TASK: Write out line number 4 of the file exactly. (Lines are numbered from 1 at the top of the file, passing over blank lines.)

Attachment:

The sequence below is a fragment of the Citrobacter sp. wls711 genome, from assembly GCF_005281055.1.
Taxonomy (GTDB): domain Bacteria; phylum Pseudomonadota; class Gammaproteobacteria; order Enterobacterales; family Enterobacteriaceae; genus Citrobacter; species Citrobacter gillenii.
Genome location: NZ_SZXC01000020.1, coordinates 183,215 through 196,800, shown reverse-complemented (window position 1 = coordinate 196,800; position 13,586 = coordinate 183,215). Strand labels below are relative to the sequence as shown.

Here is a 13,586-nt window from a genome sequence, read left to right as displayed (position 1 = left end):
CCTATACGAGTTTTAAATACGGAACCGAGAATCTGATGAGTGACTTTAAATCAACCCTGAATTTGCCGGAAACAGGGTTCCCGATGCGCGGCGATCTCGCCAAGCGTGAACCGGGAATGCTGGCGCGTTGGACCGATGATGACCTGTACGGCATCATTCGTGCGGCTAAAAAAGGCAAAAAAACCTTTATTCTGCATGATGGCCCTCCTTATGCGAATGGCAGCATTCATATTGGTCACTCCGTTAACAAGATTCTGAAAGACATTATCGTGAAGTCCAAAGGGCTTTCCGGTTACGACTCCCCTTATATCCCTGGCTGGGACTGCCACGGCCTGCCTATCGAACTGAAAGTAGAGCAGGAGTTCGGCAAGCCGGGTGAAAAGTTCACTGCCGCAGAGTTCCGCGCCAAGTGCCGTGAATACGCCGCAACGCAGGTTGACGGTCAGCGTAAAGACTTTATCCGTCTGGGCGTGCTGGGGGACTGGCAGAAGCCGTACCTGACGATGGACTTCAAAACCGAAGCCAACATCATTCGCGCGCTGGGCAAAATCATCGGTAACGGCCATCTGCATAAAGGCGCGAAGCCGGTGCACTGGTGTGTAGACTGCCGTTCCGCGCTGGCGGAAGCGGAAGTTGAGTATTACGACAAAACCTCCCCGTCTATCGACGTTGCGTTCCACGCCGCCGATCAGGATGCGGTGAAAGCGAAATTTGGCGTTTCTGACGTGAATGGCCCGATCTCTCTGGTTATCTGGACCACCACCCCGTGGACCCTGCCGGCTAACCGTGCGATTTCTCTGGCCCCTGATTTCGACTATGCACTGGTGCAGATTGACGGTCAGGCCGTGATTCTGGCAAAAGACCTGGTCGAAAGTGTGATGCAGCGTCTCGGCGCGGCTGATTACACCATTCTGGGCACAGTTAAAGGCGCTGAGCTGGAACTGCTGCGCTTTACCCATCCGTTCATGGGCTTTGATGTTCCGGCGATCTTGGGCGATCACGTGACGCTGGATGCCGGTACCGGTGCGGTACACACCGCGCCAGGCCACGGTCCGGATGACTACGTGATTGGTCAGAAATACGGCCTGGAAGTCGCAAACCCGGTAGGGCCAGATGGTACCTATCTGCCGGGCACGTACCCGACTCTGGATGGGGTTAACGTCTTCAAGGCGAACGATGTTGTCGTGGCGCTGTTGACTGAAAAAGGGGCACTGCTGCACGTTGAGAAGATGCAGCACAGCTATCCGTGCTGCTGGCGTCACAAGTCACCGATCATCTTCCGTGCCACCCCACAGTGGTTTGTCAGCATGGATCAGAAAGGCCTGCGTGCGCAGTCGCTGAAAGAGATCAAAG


Here is a 13,586-nt window from a genome sequence, read left to right as displayed (position 1 = left end):